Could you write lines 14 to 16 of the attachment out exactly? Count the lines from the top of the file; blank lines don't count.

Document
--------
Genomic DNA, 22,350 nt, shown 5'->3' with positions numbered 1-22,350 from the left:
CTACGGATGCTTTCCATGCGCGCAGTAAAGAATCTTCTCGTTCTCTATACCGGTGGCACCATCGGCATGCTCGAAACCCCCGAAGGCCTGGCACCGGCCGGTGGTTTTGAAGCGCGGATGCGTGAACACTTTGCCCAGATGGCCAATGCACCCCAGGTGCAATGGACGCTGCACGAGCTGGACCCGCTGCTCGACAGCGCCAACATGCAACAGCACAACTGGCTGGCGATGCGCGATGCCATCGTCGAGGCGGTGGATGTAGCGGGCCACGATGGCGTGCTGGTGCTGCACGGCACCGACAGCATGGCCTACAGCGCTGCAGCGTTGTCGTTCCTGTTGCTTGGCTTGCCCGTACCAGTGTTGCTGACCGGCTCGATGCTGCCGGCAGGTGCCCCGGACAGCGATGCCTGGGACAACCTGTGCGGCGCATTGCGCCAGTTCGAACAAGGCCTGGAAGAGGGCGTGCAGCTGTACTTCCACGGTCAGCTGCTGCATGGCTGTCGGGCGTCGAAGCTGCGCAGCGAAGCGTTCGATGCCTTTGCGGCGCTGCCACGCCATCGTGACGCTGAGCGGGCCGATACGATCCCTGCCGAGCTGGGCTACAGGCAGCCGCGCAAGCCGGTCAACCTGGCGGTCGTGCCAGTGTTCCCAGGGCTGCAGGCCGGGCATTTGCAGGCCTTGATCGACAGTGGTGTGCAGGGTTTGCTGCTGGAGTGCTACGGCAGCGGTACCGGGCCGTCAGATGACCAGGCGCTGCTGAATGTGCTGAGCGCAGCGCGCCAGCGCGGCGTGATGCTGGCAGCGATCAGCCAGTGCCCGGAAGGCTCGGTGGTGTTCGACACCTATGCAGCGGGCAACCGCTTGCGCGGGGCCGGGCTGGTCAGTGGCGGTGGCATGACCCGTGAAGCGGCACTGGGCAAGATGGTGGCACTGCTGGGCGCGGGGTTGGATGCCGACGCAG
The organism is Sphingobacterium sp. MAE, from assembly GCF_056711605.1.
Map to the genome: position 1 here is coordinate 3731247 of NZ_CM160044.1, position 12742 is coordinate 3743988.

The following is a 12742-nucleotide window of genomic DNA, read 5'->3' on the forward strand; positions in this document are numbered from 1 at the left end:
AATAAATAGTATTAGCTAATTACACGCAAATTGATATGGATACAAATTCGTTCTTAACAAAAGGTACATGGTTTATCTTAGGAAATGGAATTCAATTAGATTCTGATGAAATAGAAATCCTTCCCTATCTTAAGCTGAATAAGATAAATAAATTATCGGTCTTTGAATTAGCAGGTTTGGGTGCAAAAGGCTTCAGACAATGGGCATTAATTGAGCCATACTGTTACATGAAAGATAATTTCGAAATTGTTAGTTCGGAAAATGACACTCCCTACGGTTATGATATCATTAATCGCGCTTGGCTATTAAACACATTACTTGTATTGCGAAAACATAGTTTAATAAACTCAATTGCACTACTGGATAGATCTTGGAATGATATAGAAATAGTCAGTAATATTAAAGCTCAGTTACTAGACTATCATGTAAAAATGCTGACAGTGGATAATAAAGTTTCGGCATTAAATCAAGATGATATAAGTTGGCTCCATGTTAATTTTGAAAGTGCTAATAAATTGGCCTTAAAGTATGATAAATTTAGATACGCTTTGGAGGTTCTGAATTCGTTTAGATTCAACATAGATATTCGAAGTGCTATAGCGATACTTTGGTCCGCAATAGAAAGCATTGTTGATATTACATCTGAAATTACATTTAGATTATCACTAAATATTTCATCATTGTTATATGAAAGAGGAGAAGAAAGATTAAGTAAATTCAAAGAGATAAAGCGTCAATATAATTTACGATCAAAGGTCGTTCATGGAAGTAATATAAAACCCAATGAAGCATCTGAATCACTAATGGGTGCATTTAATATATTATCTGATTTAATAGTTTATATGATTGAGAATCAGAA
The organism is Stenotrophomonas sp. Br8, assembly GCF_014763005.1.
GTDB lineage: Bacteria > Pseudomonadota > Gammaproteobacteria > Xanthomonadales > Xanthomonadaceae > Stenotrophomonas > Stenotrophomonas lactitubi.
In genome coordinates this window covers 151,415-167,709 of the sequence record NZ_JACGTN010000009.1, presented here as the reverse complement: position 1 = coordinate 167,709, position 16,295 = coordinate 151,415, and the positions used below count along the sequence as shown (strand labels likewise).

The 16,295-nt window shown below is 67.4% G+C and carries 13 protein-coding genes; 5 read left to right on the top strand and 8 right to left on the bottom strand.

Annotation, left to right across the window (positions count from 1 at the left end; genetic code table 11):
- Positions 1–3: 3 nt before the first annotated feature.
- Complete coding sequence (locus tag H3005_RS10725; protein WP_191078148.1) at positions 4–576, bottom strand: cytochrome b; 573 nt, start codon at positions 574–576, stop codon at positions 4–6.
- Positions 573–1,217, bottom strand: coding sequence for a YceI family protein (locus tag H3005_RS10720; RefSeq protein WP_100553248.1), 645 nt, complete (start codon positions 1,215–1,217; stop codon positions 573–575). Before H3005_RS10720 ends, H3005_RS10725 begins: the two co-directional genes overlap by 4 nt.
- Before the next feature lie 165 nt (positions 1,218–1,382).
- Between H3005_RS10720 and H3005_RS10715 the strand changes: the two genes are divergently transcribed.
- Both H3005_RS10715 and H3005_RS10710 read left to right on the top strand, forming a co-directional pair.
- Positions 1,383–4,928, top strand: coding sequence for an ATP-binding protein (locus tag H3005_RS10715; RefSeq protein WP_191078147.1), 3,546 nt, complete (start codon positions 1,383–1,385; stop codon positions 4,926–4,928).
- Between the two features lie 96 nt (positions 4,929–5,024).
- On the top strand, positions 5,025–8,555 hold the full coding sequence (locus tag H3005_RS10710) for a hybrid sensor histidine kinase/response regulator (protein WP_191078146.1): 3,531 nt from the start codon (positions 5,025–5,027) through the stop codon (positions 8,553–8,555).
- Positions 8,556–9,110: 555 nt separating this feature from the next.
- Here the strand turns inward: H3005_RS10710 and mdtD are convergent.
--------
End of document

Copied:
- Positions 573–1,217, bottom strand: coding sequence for a YceI family protein (locus tag H3005_RS10720; RefSeq protein WP_100553248.1), 645 nt, complete (start codon positions 1,215–1,217; stop codon positions 573–575). Before H3005_RS10720 ends, H3005_RS10725 begins: the two co-directional genes overlap by 4 nt.
- Before the next feature lie 165 nt (positions 1,218–1,382).
- Between H3005_RS10720 and H3005_RS10715 the strand changes: the two genes are divergently transcribed.